The Odd Couple was apparently threatened with cancelation each year during its run. But it was always renewed for a new season, most likely because Klugman and Randall were nominated for Emmys each year, from 1970-1975, for their roles. Klugman won in 1971 and 1973, and Randall won in 1975.

There really isn't anything like The Odd Couple, or like their classic pairing, on current television. Felix and Oscar were smart guys, who may have driven each other crazy, but were constantly trying to outsmart each other or share their passions and enthusiasms. Felix was a lover of opera, gourmet food and cooking, the ballet and many other erudite pursuits, and was always trying to drag Oscar along to give him a little culture. Oscar was not just a successful sportswriter, but also a fan. He would try to get Felix involved in a sporting event (or poker game), but more often try to get Felix out in the world - and into the dating scene. The Big Bang Theory probably comes closest to The Odd Couple in its portrayal of smart characters, but with humor more frequently dependent on sexual entendre.

There are so many funny wonderful moments and catch-phrases that still stick with me from The Odd Couple:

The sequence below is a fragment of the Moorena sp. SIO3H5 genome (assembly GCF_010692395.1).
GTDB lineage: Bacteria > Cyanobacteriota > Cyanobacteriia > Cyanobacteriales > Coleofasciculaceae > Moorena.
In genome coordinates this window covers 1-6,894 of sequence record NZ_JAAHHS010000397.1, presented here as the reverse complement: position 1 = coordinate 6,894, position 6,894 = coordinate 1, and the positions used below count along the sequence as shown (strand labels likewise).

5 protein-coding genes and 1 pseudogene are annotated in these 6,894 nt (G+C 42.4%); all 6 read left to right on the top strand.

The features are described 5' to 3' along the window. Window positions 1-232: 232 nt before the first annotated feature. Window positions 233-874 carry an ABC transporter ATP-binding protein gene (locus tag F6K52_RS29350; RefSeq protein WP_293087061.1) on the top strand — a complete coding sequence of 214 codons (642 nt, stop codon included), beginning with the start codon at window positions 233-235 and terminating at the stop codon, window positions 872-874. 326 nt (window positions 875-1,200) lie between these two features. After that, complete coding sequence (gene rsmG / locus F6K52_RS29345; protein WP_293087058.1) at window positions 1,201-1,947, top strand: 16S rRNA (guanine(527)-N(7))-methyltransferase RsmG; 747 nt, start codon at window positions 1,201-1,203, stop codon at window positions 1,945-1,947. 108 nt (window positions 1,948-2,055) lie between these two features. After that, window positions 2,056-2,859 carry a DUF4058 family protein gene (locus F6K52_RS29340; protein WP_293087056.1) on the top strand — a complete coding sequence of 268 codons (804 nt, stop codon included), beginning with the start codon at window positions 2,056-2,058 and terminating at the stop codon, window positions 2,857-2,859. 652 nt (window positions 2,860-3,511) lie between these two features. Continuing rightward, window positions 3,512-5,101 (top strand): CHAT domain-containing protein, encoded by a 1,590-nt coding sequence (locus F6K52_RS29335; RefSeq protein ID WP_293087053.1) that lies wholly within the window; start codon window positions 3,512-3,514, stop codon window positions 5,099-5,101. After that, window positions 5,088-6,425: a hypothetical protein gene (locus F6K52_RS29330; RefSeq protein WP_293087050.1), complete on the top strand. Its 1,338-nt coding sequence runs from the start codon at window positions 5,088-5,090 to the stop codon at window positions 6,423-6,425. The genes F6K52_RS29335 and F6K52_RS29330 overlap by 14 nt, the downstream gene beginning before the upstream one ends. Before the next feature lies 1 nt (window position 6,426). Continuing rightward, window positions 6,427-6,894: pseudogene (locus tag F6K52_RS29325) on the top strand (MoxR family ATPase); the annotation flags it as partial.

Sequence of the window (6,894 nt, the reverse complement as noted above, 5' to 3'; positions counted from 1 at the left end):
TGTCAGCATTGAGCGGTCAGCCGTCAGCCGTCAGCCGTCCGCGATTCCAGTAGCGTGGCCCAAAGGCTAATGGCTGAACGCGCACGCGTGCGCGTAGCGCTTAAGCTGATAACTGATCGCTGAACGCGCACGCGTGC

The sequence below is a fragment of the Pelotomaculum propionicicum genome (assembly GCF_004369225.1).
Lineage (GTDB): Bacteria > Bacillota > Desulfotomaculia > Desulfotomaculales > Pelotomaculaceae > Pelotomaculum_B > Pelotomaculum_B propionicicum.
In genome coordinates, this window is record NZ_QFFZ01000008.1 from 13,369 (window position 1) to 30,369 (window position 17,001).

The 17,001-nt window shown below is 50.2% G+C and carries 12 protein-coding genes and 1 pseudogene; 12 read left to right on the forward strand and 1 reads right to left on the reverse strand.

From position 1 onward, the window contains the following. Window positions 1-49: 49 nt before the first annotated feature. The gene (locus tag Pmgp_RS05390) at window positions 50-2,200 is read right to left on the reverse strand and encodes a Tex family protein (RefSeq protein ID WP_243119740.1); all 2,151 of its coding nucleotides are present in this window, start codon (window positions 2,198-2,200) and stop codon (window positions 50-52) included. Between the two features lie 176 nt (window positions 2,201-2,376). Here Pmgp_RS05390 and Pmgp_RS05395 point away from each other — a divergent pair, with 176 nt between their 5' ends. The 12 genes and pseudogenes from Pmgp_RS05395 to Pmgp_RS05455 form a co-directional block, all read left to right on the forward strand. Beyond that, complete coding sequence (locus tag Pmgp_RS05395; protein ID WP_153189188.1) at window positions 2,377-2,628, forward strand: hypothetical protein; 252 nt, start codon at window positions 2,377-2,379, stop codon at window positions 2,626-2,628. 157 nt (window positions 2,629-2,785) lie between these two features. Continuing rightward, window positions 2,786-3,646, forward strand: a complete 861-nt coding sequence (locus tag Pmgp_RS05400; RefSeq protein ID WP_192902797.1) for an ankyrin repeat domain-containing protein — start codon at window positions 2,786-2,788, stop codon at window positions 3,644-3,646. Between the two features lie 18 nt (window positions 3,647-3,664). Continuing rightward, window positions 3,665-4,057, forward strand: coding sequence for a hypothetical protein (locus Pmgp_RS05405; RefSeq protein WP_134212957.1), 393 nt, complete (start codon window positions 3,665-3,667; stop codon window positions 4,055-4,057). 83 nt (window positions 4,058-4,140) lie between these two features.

"The Songwriter" - Felix tries to sell an original song, "Happy and Peppy and Bursting With Love" to Oscar's date Jaye P. Morgan.

"A Taste of Money" - where we get to see one of those tiny New York City apartments, wih the world's largest ball of tin foil — and where Oscar and Felix might be headed if they stay roommates into their old age

"Felix the Calypso Singer" - when Oscar's girlfriend nancy can't join him on their romantic vacation in the Caribean, he asks Felix to come along instead — and then Nancy shows up and Felix is left out — until Oscar gets him a chance to sing in the canina band.

"Password" - Oscar is a celebrity guest on the game show Password, and asks Felix to be his partner. Felix of course chooses clues like "Aristophanes," confusing Oscar, host Allen Ludden and Betty White.

"My Strife in Court" - Felix delivers the memorable "When you ASSUME ..." lecture when heacts as his own attorney when he and Oscar are accused of scalping tickets.

I have the first season of the show on DVD, so can indulge in some of these great, unedited, episodes when I want. I have heard however that the rest of the seasons' DVDs have been subjected to rampant editing:
Fans and critics alike lambasted CBS/Paramount for the shoddy treatment The Odd Couple DVD releases received, concluding that the studio has misled consumers by labeling their DVD sets as "complete" when they have been intentionally edited to avoid paying royalties required by the music publishers.[3] To date, there are no plans to re-release the series utilizing the uncut master prints. — Wikipedia
Buyer beware. Hopefully another company will re-release the later seasons, or a cable network will pick them up, because it would be fun to see Myrna Turner (Penny Marshall), Oscar and Felix's ex-wives Blanche and Gloria, and all of the 1970s celebrity guest stars (Howard Cosell, Monty Hall, Deacon Jones, Bobby Riggs and Billie Jean King, and Richard Dawson) again.